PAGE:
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Microsemi (formally Actel) SmartFusion A2F200M3F Demo
Using IAR and Keil - Including an embedded web server with CGI scripting
[Embedded Ethernet Examples]

Microsemi SmartFusion A2F200M3 Evaluation Board A2F-EVAL-KIT
SmartFusion A2F-EVAL-KIT Evaluation Kit

This page documents a FreeRTOS ARM Cortex-M3 demo application that targets the Microsemi (formally Actel) SmartFusion mixed signal FPGA with integrated ARM Cortex-M3 microcontroller subsystem.

FreeRTOS includes ARM Cortex-M3 ports for the IAR, Keil and GCC compilers. Demo application projects targeting the SmartFusion are provided for the IAR Embedded Workbench, Keil MDK and SoftConsole (Eclipse) IDEs. This page provides instruction on using the IAR and Keil IDEs only. A separate page provides instructions on using the SoftConsole Eclipse IDE.

The IAR and Keil projects are pre-configured to run on the A2F-EVAL-KIT SmartFusion evaluation board.

Note: If this project fails to build using the IAR tools then it is likely the version of IAR Embedded Workbench being used is too old. If this is the case, then it is also likely that the project file has been (silently) corrupted and will need to be restored to its original state before it can be built even with an updated IAR version.

An example embedded web server implementation is included. This makes use of a modified version of the tiny uIP TCP/IP stack. Code-named FreeTCPIP, the modifications to the TCP/IP stack allow a higher throughput than can be achieved with the original code. Dynamic web pages showing RTOS, TCP/IP and task run time statistics are created and served using the standard uIP CGI scripting facility.

uIP was originally written by Adam Dunkels. It is open source, but licensed separately from FreeRTOS. Users must familiarise themselves with the uIP licence, which is detailed at the top of each uIP source file.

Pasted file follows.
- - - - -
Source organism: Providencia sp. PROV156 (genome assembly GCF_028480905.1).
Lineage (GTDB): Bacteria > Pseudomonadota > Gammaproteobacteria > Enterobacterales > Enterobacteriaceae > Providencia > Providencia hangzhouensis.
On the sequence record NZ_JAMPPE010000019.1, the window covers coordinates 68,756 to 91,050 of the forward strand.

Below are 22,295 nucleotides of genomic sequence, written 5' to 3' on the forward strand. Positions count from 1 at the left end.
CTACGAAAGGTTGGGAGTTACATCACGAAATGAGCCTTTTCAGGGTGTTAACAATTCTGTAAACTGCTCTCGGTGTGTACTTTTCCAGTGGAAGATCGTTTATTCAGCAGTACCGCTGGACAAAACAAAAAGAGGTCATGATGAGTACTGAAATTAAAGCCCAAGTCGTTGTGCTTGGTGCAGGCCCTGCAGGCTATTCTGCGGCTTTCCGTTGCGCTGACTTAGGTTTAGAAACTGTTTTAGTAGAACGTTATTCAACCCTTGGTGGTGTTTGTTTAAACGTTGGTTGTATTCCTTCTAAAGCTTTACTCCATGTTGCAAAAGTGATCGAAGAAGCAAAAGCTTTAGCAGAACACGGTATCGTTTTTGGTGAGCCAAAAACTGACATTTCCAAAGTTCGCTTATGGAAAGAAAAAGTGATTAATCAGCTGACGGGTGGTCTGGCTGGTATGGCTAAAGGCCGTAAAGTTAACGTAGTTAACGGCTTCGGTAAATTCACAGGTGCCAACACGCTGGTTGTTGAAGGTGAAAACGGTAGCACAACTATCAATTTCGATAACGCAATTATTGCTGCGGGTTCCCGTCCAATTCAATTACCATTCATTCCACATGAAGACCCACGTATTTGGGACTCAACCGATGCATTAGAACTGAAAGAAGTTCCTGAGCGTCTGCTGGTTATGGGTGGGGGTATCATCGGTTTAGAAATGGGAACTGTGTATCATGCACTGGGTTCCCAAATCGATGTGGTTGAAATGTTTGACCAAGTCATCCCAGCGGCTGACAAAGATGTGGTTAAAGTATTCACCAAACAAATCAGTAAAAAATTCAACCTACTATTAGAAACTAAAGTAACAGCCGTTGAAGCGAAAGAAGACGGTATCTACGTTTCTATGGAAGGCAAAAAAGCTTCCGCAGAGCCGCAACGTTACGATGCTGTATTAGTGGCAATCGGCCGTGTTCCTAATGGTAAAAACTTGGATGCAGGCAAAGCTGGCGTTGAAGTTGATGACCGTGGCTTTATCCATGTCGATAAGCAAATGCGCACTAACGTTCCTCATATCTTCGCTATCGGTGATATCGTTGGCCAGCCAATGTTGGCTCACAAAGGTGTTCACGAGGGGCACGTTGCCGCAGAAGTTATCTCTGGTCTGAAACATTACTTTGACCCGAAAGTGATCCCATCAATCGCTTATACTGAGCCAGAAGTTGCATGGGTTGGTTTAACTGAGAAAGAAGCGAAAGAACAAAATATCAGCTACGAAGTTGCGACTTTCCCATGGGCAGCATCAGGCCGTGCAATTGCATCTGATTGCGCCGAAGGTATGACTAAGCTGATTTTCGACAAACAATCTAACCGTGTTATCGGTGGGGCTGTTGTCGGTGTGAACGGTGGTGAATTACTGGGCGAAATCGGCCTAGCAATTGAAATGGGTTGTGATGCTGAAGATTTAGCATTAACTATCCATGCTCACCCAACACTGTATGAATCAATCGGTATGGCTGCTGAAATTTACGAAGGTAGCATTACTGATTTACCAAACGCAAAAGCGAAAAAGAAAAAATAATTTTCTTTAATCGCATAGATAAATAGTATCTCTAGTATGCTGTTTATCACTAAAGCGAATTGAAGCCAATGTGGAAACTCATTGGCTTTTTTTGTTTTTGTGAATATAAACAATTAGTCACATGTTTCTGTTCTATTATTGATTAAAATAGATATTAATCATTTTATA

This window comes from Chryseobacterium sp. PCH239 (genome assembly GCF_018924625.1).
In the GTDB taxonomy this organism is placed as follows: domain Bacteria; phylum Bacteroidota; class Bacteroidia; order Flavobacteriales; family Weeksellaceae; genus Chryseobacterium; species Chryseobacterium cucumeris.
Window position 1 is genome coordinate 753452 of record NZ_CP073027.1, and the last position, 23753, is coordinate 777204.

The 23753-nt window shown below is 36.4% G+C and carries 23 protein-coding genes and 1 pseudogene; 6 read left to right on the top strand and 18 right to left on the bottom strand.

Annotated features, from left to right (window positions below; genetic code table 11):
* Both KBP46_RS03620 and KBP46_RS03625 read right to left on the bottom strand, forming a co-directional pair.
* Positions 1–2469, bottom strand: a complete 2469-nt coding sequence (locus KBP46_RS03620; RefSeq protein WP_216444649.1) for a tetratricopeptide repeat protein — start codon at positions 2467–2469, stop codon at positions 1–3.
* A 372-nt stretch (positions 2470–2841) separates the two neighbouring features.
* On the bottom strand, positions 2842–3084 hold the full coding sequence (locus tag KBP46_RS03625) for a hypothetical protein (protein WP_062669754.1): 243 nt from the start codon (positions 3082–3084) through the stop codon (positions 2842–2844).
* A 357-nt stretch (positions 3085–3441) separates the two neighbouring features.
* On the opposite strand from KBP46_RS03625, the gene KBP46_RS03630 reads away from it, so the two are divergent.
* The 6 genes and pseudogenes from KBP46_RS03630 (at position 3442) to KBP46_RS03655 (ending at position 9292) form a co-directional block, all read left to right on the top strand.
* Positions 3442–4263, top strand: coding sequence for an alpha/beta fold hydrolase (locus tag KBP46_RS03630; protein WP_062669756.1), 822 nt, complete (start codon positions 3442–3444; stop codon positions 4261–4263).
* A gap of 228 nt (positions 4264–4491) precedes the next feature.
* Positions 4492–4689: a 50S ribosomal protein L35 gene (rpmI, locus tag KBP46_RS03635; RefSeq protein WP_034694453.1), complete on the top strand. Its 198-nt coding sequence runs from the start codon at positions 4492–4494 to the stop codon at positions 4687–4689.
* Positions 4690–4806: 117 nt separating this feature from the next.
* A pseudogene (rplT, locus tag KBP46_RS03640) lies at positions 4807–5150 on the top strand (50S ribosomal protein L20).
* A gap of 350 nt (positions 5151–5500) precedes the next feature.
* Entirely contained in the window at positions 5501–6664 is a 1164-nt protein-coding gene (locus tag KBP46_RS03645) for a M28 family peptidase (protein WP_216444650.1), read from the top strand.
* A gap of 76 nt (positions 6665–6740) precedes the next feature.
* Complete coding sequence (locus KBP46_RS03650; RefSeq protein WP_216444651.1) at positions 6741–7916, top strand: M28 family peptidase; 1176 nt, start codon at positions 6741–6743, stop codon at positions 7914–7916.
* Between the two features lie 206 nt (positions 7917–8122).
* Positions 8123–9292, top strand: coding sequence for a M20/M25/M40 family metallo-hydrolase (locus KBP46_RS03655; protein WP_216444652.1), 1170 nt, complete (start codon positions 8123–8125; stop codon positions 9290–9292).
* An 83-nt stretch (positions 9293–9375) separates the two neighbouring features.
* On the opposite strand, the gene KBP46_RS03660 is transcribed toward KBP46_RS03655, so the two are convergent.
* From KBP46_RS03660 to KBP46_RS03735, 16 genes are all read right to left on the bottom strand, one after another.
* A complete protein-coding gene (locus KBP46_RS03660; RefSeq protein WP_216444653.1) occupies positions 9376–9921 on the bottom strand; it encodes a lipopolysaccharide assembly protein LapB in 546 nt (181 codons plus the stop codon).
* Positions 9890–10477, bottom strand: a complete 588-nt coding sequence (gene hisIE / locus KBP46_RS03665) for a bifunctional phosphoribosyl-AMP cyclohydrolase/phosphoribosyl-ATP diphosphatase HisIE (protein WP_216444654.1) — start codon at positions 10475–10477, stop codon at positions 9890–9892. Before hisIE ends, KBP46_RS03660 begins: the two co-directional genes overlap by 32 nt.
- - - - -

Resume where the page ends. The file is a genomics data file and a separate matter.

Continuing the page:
IMPORTANT! Notes on using the FreeRTOS IAR and Keil SmartFusion example projects

Please read all the following points before using this RTOS port.

  1. Source Code Organisation
  2. The Demo Application
  3. RTOS Configuration and Usage Details
See also the FAQ My application does not run, what could be wrong?

Source Code Organisation

The IAR Embedded Workbench workspace for the SmartFusion A2F demo is called RTOSDemo_IAR.eww, and is located in the FreeRTOS/Demo/CORTEX_A2F200_IAR_and_Keil directory.

The Keil MDK project for the SmartFusion A2F demo is called RTOSDemo_Keil.uvproj, and is also located in the FreeRTOS/Demo/CORTEX_A2F200_IAR_and_Keil directory.

The FreeRTOS zip file download contains source code for all the FreeRTOS ports, and every demo application project. It therefore contains many more files than are required to build and run the SmartFusion demo. See the Source Code Organization section for a description of the downloaded files, and information on creating a new project.

The SmartFusion A2F Demo Application


The IAR and Keil projects each contain three build configurations:

Build configuration Description
Blinky This is a very simple example. It creates two tasks, one software timer, and also uses a button interrupt.

The two tasks communicate via a queue, with the receiving task toggling an LED each time a value is received.